Emperor Akihito of Japan is set to abdicate on 30 April 2019 in favour of his son Crown Prince Naruhito.

Born at the Tokyo Imperial Palace in December 1933, the emperor assumed the Chrysanthemum Throne after the death of his father, the wartime Emperor Hirohito posthumously known as Emperor Showa, on January 7, 1989. According to Japanese legend, he is the 125th ruler in the world’s oldest continuous hereditary monarchy, which traces its history back to the accession of Emperor Jimmu in 660BC.

Akihito married Michiko Shoda, a commoner he met on a tennis court, in April 1959. They raised two sons, Crown Prince Naruhito, who will inherit the Chrysanthemum Throne, and Prince Akishino, and daughter, Princess Sayako.

Akihito’s three-decade reign is known in Japan as Heisei, the first character of which means “peace”. A name for the new era will be chosen with much fanfare on 1 April.

Naruhito’s younger brother and his family are also expected to play a key role. The Japanese throne is inherited only by male heirs, and Naruhito’s only child is a daughter. Prince Akishino and his young son are next in the line of succession after Naruhito.

The abdication itself will occur during Golden Week which has been extended to cover 10 days of festivities this year from 27 April to 6 May.

On 1 May, the day after the abdication there will be a handover ceremony. It will start with the emperor passing to the crown prince a mirror and the jewel of the Three Sacred Treasures, both of which have been handed down over generations of emperors. The crown prince will also receive the privy and state seals — the former used for official duties and the latter the official state seal.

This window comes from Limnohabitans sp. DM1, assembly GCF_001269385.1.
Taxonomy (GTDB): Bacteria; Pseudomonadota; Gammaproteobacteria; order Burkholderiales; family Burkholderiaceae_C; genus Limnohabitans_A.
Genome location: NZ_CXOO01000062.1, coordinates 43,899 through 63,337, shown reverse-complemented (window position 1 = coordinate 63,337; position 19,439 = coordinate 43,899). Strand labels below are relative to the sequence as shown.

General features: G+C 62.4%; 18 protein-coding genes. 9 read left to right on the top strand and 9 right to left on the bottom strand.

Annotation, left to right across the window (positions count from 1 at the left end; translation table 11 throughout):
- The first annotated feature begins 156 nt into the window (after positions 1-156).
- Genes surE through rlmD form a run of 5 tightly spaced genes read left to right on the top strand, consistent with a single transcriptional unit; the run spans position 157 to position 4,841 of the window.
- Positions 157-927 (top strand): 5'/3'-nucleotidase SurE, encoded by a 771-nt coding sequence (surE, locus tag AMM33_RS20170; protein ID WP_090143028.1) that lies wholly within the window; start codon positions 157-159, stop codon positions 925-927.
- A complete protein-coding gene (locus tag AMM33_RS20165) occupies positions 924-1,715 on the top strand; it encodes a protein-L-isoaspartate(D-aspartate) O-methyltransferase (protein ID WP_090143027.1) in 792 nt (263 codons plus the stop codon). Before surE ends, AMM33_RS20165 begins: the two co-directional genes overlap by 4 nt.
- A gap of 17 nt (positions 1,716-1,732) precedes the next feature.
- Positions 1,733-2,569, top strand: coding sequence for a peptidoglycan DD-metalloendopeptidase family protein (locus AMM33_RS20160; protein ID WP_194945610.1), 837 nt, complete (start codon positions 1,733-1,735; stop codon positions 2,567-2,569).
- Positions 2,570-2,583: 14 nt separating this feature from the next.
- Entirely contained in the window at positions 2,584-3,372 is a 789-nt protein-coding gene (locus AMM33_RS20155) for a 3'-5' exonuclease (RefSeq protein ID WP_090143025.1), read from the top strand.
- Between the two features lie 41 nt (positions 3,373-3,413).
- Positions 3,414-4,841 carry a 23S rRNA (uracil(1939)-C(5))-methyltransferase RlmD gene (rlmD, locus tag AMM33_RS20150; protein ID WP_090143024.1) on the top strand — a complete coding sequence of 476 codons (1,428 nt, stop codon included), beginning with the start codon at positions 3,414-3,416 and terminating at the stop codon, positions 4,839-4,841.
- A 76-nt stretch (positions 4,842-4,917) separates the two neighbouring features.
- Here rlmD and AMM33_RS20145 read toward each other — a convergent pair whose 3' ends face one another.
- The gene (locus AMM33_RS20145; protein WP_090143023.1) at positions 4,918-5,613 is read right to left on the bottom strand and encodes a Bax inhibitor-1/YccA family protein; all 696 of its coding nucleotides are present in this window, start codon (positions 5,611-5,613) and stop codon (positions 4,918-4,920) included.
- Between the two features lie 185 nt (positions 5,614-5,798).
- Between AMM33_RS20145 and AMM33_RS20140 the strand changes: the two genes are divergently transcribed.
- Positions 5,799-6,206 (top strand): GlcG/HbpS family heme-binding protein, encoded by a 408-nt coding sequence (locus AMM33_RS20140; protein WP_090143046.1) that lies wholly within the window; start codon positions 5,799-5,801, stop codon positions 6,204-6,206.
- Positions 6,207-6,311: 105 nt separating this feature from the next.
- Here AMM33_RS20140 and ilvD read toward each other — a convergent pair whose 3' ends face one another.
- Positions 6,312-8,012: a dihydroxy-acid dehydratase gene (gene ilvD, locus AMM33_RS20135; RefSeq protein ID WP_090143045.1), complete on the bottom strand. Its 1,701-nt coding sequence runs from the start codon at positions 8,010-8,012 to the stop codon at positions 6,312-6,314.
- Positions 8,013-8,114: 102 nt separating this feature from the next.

The new emperor will then make his first address before the prime minister, speaker of the House of Representatives, president of the House of Councillors and Chief Justice of the Supreme Court, among others.

During the address, the new emperor will pledge to protect the constitution and perform his duties as prescribed therein. He will also wish for the country’s further prosperity, world peace and the welfare of humanity.

Then following a transition period there will be a separate enthronement ceremony on 22 October 2019.

Emperor Akihito is seen as a humble, gentle and kindly man. Recently over 80000 people turned up to see him attend one of his last public engagements.

There has not been an abdication in Japan for nearly 200 years and this will be a very interesting and historic time to be in Japan.